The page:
Netflix’s Buzzy New Show Ignites Fiery Twitter Debate About Fat-Shaming
Netflix is having a not-so-chill Friday.
The streaming service released the trailer for Insatiable, a new dark comedy starring Disney Channel alum Debby Ryan (remember her from the Suite Life of Zack and Cody spin-off, Suite Life on Deck, as well as her own show, Jessie?) which is set to premiere on Aug. 10.
The series follows Patty (Ryan), who is relentlessly bullied at school for her weight. (It is of note that Ryan wears a fat suit while portraying the "before" version of Patty, who is nicknamed "Fatty Patty" by cruel classmates.) Following an assault, which results in having her jaw wired shut, Patty undergoes a drastic weight loss, and suddenly finds herself accepted, even praised, for her appearance, eventually joining the pageant circuit as a client of an unconventional coach. Patty then makes it her mission to seek revenge on her classmates who had previously wronged her, and things get dark from there.
Watch the trailer below:
The Twitter reactions to the trailer were swift, with many writing that the premise of a girl losing weight and suddenly finding acceptance is a trite and counterproductive narrative. The Good Place actress Jameela Jamil tweeted, "This is still telling kids to lose weight to 'win.' The fat shaming is inherent and pretty upsetting."
Realize Your Beauty, a nonprofit dedicated to improving women's body image through theater arts, even launched a change.org petition requesting that Netflix remove the show altogether. "Though the show claims to be a satire and that the whole point is to draw attention to the way Patty was treated, we don’t buy it," reads the petition, which has 178 signatures as of Friday evening. "We don’t buy that fat suits are funny. We don’t buy that your life doesn’t start until you lose weight. We don’t buy that you can’t seek “revenge” or confidence until you’re no longer Fatty Patty."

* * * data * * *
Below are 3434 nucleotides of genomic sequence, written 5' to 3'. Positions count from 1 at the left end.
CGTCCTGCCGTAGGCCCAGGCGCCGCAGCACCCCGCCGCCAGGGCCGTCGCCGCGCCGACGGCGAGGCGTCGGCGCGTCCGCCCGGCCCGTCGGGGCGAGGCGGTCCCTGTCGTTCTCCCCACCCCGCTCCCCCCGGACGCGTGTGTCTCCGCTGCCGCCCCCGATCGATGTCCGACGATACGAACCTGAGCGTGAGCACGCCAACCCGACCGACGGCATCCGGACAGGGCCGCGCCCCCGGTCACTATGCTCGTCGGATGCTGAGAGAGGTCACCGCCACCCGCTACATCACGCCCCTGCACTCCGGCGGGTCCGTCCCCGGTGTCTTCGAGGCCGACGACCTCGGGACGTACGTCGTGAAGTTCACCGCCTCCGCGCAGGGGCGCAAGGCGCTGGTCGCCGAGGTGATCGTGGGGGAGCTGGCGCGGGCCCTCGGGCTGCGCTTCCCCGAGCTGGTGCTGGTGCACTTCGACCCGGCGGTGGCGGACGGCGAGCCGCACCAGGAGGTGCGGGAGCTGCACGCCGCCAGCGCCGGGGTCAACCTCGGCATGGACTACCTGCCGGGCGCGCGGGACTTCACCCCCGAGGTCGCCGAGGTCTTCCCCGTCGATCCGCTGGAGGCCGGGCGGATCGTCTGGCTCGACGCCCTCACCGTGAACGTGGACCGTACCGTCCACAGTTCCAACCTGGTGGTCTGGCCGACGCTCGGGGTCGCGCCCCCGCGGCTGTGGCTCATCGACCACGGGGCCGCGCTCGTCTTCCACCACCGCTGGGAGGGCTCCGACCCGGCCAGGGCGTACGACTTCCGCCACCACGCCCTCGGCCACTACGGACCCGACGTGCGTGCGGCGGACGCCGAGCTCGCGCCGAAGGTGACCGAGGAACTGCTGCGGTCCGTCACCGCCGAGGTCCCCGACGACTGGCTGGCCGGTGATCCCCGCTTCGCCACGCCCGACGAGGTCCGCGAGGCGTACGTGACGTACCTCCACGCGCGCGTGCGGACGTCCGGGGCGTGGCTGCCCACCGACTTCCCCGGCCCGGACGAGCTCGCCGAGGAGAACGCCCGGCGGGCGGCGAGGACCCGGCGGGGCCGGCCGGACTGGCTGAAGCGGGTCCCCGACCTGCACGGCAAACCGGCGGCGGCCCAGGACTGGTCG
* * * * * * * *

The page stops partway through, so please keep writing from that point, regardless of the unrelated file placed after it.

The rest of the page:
Lauren Gussis, who wrote and executive produced the show, told Teen Vogue that the show—based on the true story of a disgraced lawyer turned beauty-pageant coach—is also loosely related to her own experiences as a bullied teenager. "I really felt like it was important to look at [bullying] head on and talk about it," she said. "And what are young women and, frankly, young men taught about appearance and how much appearance matters and whether it's OK to look different and it's OK to be different, and the feeling of ‘not enough’ which kind of leads through all of the characters."
Gussis and Ryan even seemed to anticipate the backlash. "There is so much more to [the show,] and definitely trust that we're doing it and it's there," Ryan said. "I think if you do take a second to get to know it, I think you'll realize that Patty's complicated, these people are complicated."
Added Gussis, "This is my expression of my own process. My own pain. And so I would never mock myself in a way that wasn't loving ... It's my way of sharing my own experience with the world. So it's not coming from an outsider's perspective pointing a finger, it's from inside."
Alyssa Milano, who plays the wife of the pageant coach, wrote in defense of the series. "We are not shaming Patty. We are addressing (through comedy) the damage that occurs from fat shaming."
Others still point out that you can't judge a show by its trailer, and given both Milano and Ryan have a track record of standing up for women's rights, perhaps there's more than meets the eye. Guess we'll find out come Aug. 10.